greygirlbeast (greygirlbeast) wrote,
greygirlbeast
greygirlbeast

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Sea, Sky, Earth (1)

As predicted (and I hope that did not constitute a "self-fulfilling" prophecy), yesterday was not the greatest of writing days in terms of word count. I only did 857 words on Chapter Three of The Red Tree, mostly because it involved writing passages from the dead anthropologist's unfinished manuscript, regarding the "Hessian Hole" at Portsmouth and the West Quanaug purchase of 1662 and things like that. Which means I'd write a few words, and would then dive back into the books, which inevitably distract me, and forty-five minutes would pass before I realized that I'd long since found whatever it was I was looking for and had begun to simply read. I was especially distracted by the work of Sabine Baring-Gould (1834-1924), an astoundingly productive "English hagiographer, antiquarian, novelist, and eclectic scholar" (quoting Wikipedia). In particular, his The Origin and Development of Religious Belief (1878) and The Book of Were-Wolves (1865).

And while I was writing, Spooky was doing laundry and coping with the over-heated apartment, since I had Dr. Muñoz in the office with me. So, about six p.m., I said screw it, stopped writing, and we headed for Moonstone Beach. Oh, but wait. Before I talk about Moonstone Beach, there are other things I should mention, lest I forget.

I was very pleased, yesterday, to see that "The Ape's Wife" has received two positive mentions in Gardner Dozois' The Year's Best Science Fiction (Vol. 25); it not only got an honourable mention, but Dozois writes, "Stylishly written and usually faintly perverse fantasy is also available at Clarkesworld, edited by Nick Mamatas [and Sean Wallace], which this year published strong stories by Caitlin R. Kiernan, Elizabeth Bear, Jay Lake, Jeff VanderMeer, Ken Scholes, Jetse De Vries, Cat Rambo, and others."

I will be, as announced earlier, attending Readercon 19 this weekend, but only on Friday and Saturday. This will be my first con appearance since Fiddler's Green in Minneapolis, way back in November 2004 (yes, I hate doing cons). My schedule is, as follows, behind the cut:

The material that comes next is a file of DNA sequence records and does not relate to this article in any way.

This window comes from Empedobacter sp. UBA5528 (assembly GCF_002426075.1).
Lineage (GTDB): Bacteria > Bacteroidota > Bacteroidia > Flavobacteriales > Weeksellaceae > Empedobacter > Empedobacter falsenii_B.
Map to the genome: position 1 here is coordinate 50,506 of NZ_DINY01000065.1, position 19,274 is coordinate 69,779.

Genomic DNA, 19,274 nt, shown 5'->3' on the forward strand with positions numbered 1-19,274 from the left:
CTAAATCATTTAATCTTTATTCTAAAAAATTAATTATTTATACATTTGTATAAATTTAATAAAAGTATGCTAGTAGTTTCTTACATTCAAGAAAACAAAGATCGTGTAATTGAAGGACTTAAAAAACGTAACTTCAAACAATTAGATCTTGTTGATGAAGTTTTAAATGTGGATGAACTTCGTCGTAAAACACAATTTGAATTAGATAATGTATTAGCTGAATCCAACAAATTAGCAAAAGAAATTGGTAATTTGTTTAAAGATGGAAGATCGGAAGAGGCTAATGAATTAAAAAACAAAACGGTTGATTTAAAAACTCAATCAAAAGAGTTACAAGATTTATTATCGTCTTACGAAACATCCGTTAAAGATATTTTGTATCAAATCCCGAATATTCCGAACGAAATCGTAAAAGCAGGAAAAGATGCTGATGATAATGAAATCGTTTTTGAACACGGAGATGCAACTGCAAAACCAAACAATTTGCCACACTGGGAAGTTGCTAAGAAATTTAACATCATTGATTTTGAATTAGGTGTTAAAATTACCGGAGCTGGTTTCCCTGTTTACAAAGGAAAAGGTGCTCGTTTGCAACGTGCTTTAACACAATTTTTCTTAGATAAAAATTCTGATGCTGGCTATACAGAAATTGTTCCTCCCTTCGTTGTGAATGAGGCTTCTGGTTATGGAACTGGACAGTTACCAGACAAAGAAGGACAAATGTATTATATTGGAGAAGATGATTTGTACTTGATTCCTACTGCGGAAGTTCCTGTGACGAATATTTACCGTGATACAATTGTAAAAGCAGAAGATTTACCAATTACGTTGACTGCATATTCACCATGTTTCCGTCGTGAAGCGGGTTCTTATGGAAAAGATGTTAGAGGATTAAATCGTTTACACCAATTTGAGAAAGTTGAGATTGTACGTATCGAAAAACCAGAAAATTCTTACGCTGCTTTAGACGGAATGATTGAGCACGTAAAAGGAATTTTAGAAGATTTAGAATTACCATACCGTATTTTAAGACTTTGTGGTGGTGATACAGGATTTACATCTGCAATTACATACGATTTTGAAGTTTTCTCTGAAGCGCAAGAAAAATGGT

Friday 1:00 PM, Salon F: Panel

-Esque No More: Transcending Your Influences. Laird Barron, Caitlin R. Kiernan, Ellen Kushner (L), Kelly Link, Barry B. Longyear, James Morrow

Beginning writers are often heavily indebted to one or more huge influences —— a fact which may be more obvious to them than to their readers, or vice versa. Those that go on to be most successful are those who develop their own voice, a process that can take place any time in a writer's career. Our panelists talk about their awareness of their influences and their success at transcending them. To what extent does this happen consciously, or unconsciously as a natural part of a writer's maturation?

Friday 3:00 PM, Salon E: Autographing: James Patrick Kelly; Caitlin R. Kiernan

Friday 5:00 PM, NH / MA: Reading (60 min.): CRK reads either from her most recent novel Daughter of Hounds (2007) or a short story.

Friday 7:00 PM, RI: Talk / Discussion (60 min.)

Genre Distinctions and Reading Protocols: Insights from Styx's "Come Sail Away." Ken Houghton with discussion by Caitlin R. Kiernan, Robert Killheffer, Eric M. Van, et al.

Does the use of a science fiction or fantasy element in a story require that we read it as genre? And what do we gain or lose by doing so? Houghton proposes that certain genre tropes have been mainstreamed to the point where their presence does not, in fact, indicate that we are reading a genre story, and that many books claimed by the field as sf or fantasy have not been improved by reading them as such. As a simple exemplar of the phenomenon, he looks at —— of all things —— "Come Sail Away" by Styx.

Saturday 2:00 PM, Salon F: Panel

Sing Along With Text. Greer Gilman, Matthew Jarpe, Caitlin R. Kiernan, Allen Steele, Sonya Taaffe (L)